In an op-ed published by the New York Times, Sam Brinton details the horrors he suffered while undergoing gay conversion therapy.
It happened in the early 2000s when Brinton was still in middle school in Florida. His parents, who were both Southern Baptist ministers, sent him to a “counselor” to be “cured” of his homosexuality.
I sat on a couch over two years and endured emotionally painful sessions with a counselor. I was told that my faith community rejected my sexuality; that I was the abomination we had heard about in Sunday school; that I was the only gay person in the world; that it was inevitable I would get H.I.V. and AIDS.
But it didn’t end there.
The therapist ordered me bound to a table to have ice, heat and electricity applied to my body. I was forced to watch clips on a television of gay men holding hands, hugging and having sex. I was supposed to associate those images with the pain I was feeling to once and for all turn me into a straight boy. In the end it didn’t work. But I would say that it did, just to make the pain go away.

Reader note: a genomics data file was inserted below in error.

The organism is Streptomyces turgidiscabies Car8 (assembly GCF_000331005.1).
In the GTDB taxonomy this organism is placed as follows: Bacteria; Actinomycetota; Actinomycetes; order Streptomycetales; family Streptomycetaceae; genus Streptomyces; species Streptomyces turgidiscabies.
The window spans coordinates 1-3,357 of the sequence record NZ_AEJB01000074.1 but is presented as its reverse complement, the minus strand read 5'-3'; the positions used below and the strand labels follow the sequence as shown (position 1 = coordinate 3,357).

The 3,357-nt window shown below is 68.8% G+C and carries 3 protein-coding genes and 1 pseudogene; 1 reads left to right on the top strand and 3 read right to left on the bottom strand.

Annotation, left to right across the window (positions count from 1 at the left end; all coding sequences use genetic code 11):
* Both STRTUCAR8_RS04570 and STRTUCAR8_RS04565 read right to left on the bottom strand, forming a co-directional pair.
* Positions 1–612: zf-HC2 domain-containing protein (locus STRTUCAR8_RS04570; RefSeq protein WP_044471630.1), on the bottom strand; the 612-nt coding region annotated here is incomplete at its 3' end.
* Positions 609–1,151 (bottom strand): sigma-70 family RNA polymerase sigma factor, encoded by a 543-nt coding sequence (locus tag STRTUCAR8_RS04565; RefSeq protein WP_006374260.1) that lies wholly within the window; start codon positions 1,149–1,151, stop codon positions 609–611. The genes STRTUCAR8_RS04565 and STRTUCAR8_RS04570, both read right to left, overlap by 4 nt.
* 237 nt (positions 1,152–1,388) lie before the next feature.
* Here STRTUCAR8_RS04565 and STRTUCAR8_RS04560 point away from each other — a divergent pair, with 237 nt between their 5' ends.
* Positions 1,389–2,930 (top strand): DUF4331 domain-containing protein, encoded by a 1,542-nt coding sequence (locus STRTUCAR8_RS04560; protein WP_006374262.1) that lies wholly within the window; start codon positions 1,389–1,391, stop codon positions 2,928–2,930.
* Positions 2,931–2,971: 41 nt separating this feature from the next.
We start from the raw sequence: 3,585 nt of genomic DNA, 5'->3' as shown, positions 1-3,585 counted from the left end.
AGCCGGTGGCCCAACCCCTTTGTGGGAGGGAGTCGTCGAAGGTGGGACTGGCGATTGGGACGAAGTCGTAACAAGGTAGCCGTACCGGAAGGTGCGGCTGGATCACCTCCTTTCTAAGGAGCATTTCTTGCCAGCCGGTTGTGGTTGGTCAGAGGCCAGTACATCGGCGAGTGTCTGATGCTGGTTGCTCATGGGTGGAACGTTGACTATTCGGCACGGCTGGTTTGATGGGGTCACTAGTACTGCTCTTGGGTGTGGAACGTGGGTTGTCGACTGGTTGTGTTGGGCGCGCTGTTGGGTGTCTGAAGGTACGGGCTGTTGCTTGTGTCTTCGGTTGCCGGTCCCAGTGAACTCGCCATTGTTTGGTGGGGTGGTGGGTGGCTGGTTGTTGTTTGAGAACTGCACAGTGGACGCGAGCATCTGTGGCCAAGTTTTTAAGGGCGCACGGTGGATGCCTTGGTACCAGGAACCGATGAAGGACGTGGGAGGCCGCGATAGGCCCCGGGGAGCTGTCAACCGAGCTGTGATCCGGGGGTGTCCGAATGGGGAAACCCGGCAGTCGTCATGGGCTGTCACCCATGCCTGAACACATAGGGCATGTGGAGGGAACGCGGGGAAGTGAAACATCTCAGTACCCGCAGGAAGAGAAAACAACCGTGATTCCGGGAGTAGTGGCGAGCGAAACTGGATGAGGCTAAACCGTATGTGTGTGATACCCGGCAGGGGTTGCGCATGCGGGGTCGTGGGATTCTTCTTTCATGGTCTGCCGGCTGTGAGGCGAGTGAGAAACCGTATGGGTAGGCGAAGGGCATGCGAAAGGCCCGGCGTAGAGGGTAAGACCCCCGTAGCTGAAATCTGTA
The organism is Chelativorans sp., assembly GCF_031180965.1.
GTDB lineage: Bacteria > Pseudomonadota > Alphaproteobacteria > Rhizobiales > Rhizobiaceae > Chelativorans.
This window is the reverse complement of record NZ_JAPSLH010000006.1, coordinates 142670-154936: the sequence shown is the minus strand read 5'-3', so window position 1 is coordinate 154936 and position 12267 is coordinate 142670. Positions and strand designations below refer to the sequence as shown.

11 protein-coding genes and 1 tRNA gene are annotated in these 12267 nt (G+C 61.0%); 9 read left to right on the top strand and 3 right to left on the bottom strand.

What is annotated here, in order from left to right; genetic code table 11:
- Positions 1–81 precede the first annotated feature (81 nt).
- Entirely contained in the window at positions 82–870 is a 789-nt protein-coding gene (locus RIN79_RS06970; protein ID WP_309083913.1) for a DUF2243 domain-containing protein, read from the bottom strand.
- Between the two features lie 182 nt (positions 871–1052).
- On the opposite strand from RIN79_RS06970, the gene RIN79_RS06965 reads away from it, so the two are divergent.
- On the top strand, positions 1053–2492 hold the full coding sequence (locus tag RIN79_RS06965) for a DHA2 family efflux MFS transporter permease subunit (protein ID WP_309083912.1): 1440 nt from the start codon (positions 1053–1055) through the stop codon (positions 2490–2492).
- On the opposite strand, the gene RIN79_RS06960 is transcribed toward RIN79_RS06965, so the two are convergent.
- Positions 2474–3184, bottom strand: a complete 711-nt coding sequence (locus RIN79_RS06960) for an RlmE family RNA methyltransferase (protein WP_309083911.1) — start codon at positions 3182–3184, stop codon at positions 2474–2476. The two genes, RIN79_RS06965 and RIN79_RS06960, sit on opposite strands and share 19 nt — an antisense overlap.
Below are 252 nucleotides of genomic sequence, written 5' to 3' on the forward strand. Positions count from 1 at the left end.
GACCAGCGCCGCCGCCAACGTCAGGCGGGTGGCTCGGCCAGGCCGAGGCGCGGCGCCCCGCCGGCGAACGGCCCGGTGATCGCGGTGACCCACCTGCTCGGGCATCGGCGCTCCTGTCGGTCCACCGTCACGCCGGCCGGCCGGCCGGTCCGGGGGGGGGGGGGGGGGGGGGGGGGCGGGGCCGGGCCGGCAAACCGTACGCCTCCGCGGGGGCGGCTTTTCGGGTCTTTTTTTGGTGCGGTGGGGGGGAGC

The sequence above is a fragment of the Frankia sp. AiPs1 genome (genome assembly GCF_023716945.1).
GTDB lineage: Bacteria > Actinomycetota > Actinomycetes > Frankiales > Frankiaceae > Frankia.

Brinton’s experiences are not dissimilar from other survivors of conversion therapy. Earlier this month, pro wrestler Mike Parrow opened up about the bogus therapy he underwent in an appearance on Good Morning Britain.
“Being there, I realized I am gay and that is not going to change,” Parrow reflected. “Because one of [conversion therapy’s] premises is that it’s a choice. It’s not a choice. You’re born this way. So right there, that’s a flawed philosophy.”
Last May, the U.S. Supreme Court rejected an appeal to a California law banning therapists from trying to change a minor’s sexual orientation through conversion therapy, allowing the law to stand. While progress is certainly being made, Brinton says there is still much work to be done. At present, 41 states still allow conversion therapy.
“We must pass legislation to stop licensed therapists that seek to harm L.G.B.T.Q. youth with conversion therapy,” he writes. “Everyone should know that you can’t change what you never chose.”